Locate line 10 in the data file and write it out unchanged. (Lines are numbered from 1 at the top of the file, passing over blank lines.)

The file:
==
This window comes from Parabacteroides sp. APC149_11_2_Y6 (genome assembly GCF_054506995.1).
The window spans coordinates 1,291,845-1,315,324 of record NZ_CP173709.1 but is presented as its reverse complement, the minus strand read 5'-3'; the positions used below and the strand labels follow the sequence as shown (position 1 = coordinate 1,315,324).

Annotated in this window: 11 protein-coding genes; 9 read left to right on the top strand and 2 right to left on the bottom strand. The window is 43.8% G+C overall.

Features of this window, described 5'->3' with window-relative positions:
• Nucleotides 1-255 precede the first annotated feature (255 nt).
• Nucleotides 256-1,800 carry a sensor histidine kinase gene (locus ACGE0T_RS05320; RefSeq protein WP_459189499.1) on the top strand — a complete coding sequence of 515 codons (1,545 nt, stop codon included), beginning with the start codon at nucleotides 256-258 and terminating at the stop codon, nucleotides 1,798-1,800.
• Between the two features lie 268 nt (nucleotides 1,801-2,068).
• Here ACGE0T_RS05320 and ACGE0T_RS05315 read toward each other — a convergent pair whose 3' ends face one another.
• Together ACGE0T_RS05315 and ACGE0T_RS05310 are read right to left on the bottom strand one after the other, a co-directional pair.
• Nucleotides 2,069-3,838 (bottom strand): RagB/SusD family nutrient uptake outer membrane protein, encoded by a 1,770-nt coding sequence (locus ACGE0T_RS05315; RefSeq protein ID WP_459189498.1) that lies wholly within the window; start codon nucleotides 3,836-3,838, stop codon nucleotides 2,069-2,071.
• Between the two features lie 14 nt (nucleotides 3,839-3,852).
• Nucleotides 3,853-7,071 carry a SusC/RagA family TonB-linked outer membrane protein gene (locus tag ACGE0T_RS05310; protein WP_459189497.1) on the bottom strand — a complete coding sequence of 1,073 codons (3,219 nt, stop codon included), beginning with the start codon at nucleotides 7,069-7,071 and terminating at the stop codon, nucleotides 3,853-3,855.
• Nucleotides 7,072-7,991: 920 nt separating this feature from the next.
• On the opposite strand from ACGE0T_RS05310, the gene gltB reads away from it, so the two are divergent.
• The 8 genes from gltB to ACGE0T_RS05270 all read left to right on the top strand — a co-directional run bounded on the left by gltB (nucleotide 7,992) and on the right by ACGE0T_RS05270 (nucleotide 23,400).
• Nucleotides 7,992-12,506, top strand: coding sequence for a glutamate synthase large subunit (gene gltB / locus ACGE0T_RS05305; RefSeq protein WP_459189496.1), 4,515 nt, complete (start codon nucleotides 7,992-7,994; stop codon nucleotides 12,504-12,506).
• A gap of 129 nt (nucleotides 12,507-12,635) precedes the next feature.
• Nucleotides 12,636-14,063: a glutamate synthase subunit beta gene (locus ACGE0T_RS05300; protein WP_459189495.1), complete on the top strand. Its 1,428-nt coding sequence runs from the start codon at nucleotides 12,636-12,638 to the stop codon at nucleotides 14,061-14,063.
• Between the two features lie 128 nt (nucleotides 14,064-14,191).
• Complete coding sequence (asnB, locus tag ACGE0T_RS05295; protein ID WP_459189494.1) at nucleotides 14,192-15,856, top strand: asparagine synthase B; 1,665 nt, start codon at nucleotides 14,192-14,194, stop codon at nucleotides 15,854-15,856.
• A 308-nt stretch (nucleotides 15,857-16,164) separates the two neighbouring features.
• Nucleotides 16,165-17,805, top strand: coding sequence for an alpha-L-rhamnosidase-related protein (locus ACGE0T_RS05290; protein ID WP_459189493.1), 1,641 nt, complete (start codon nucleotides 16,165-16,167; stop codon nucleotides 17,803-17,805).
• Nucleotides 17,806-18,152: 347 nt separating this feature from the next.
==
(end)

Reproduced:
• Nucleotides 2,069-3,838 (bottom strand): RagB/SusD family nutrient uptake outer membrane protein, encoded by a 1,770-nt coding sequence (locus ACGE0T_RS05315; RefSeq protein ID WP_459189498.1) that lies wholly within the window; start codon nucleotides 3,836-3,838, stop codon nucleotides 2,069-2,071.